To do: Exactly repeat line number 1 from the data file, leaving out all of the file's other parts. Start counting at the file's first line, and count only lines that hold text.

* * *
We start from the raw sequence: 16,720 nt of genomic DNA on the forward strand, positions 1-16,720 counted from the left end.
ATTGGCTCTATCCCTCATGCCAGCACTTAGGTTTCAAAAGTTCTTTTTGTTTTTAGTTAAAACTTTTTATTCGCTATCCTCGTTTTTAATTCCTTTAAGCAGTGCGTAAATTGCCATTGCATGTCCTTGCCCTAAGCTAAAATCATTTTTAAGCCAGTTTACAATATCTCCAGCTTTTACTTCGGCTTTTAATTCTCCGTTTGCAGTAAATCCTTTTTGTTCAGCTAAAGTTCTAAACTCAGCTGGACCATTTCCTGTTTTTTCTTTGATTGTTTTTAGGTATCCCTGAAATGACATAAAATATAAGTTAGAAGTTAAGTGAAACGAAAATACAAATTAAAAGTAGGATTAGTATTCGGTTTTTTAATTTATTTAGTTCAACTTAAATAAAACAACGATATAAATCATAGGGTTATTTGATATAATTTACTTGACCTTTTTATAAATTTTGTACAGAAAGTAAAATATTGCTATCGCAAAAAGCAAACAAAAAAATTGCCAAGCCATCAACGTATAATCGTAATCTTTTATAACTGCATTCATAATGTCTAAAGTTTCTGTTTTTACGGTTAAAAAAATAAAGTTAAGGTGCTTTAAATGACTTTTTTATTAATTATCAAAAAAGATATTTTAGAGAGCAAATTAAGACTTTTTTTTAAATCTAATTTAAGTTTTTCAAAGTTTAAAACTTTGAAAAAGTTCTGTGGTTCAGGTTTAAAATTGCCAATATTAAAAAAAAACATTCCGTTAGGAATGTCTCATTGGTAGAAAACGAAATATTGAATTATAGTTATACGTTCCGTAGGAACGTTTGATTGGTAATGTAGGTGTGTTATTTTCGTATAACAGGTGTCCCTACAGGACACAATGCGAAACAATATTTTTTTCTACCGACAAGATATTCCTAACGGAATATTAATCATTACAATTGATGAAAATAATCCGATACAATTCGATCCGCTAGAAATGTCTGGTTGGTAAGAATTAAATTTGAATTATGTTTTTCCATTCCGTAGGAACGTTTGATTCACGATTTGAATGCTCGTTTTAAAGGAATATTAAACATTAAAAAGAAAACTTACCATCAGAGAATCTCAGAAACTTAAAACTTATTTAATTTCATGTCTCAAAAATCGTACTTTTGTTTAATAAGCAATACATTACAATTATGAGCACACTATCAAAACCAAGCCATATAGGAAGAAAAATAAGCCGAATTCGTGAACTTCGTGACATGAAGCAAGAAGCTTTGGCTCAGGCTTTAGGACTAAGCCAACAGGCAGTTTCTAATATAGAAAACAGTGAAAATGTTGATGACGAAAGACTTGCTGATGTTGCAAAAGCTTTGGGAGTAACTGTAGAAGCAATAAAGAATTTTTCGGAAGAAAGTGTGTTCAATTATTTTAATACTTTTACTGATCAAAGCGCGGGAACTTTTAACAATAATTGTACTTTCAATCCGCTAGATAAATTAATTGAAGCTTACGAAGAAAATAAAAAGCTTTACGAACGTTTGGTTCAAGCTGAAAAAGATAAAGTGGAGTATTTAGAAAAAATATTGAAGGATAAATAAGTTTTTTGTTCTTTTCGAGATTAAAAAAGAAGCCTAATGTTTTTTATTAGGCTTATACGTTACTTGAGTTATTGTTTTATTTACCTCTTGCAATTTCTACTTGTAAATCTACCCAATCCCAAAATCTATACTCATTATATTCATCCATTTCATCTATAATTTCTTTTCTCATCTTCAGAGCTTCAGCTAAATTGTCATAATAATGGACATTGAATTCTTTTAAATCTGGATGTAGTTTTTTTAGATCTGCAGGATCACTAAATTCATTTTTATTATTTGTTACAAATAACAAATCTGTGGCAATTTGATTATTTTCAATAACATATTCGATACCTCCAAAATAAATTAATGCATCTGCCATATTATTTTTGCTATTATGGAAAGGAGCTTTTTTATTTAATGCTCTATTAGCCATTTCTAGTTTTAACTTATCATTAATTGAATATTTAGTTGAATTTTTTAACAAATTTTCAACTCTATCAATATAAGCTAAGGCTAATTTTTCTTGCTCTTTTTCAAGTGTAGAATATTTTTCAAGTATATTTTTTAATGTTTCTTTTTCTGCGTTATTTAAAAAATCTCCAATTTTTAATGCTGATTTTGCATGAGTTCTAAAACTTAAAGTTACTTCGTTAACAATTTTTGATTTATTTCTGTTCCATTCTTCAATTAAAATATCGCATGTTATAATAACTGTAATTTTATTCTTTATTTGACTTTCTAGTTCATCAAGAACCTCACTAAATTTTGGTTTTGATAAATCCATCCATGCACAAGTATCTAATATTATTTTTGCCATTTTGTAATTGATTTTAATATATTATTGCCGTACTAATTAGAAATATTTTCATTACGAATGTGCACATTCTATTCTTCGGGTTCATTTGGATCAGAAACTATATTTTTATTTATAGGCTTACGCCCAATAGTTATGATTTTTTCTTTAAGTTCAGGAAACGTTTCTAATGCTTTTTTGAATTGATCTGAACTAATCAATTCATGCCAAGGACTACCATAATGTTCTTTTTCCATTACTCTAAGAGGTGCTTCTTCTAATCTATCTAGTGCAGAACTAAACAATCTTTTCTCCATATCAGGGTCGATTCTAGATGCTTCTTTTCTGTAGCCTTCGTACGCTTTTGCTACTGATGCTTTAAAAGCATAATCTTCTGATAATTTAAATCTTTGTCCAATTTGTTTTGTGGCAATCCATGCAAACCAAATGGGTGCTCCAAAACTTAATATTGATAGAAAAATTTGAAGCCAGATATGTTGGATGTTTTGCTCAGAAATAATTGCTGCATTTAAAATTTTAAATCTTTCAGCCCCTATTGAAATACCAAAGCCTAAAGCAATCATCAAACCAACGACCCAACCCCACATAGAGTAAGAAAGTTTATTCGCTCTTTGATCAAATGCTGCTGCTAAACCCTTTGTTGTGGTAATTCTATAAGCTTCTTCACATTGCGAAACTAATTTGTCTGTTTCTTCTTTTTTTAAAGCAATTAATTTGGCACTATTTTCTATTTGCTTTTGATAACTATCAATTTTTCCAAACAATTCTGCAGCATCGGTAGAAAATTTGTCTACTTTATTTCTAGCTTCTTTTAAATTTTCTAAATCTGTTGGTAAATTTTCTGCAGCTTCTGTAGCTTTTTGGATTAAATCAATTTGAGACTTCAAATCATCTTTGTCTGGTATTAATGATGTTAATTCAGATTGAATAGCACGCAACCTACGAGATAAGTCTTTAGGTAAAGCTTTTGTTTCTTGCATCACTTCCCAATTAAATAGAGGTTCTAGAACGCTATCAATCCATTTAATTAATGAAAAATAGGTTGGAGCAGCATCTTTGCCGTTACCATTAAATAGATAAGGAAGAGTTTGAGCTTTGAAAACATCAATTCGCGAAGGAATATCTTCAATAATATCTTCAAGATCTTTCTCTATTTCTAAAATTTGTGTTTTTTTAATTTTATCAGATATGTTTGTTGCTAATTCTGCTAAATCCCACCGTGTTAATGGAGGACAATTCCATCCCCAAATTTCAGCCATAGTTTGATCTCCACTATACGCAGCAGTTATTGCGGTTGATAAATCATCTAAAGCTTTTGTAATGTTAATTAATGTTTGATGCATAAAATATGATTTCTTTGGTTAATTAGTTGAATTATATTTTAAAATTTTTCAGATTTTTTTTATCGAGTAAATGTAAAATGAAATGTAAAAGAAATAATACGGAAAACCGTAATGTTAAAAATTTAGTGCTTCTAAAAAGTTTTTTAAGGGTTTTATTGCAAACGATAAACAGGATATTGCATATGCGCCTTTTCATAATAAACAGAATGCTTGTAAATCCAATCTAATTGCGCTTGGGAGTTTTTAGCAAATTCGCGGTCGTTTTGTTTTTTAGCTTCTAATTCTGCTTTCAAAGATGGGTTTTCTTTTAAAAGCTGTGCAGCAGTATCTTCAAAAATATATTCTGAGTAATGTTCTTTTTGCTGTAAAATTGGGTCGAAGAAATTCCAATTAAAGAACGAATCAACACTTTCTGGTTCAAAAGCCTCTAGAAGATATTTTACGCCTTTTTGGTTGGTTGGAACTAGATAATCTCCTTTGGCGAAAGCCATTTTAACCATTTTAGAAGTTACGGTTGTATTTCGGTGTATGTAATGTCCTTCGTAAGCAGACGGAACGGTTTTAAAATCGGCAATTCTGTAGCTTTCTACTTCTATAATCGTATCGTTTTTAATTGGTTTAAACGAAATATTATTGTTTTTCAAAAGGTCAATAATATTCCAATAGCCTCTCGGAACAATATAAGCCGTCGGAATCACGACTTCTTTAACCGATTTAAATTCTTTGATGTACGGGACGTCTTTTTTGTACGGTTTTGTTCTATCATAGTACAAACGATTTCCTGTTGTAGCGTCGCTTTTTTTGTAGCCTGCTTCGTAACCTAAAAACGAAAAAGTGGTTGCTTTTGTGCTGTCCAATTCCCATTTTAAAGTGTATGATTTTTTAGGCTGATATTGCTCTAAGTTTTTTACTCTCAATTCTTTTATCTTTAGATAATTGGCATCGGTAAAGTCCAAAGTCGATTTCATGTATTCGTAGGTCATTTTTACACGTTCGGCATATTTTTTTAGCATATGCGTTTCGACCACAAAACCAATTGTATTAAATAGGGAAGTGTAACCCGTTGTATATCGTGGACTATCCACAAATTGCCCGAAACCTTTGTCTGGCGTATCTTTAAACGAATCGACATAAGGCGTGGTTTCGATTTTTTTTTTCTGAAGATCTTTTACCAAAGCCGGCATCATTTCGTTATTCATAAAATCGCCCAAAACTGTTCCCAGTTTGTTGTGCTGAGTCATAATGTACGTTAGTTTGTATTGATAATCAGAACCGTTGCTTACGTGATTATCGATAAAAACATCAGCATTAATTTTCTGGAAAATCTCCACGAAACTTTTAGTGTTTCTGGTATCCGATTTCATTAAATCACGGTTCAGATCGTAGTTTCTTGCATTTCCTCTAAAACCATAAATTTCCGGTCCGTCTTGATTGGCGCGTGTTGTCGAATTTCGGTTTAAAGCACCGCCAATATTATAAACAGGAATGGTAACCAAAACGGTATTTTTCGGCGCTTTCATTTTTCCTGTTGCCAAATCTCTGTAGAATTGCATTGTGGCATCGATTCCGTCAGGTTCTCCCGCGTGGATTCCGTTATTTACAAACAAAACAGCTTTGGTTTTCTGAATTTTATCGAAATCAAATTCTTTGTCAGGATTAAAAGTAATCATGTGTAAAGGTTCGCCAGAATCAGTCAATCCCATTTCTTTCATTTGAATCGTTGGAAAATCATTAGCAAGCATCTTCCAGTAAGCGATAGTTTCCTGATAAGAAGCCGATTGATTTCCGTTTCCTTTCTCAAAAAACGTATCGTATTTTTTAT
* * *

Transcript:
We start from the raw sequence: 16,720 nt of genomic DNA on the forward strand, positions 1-16,720 counted from the left end.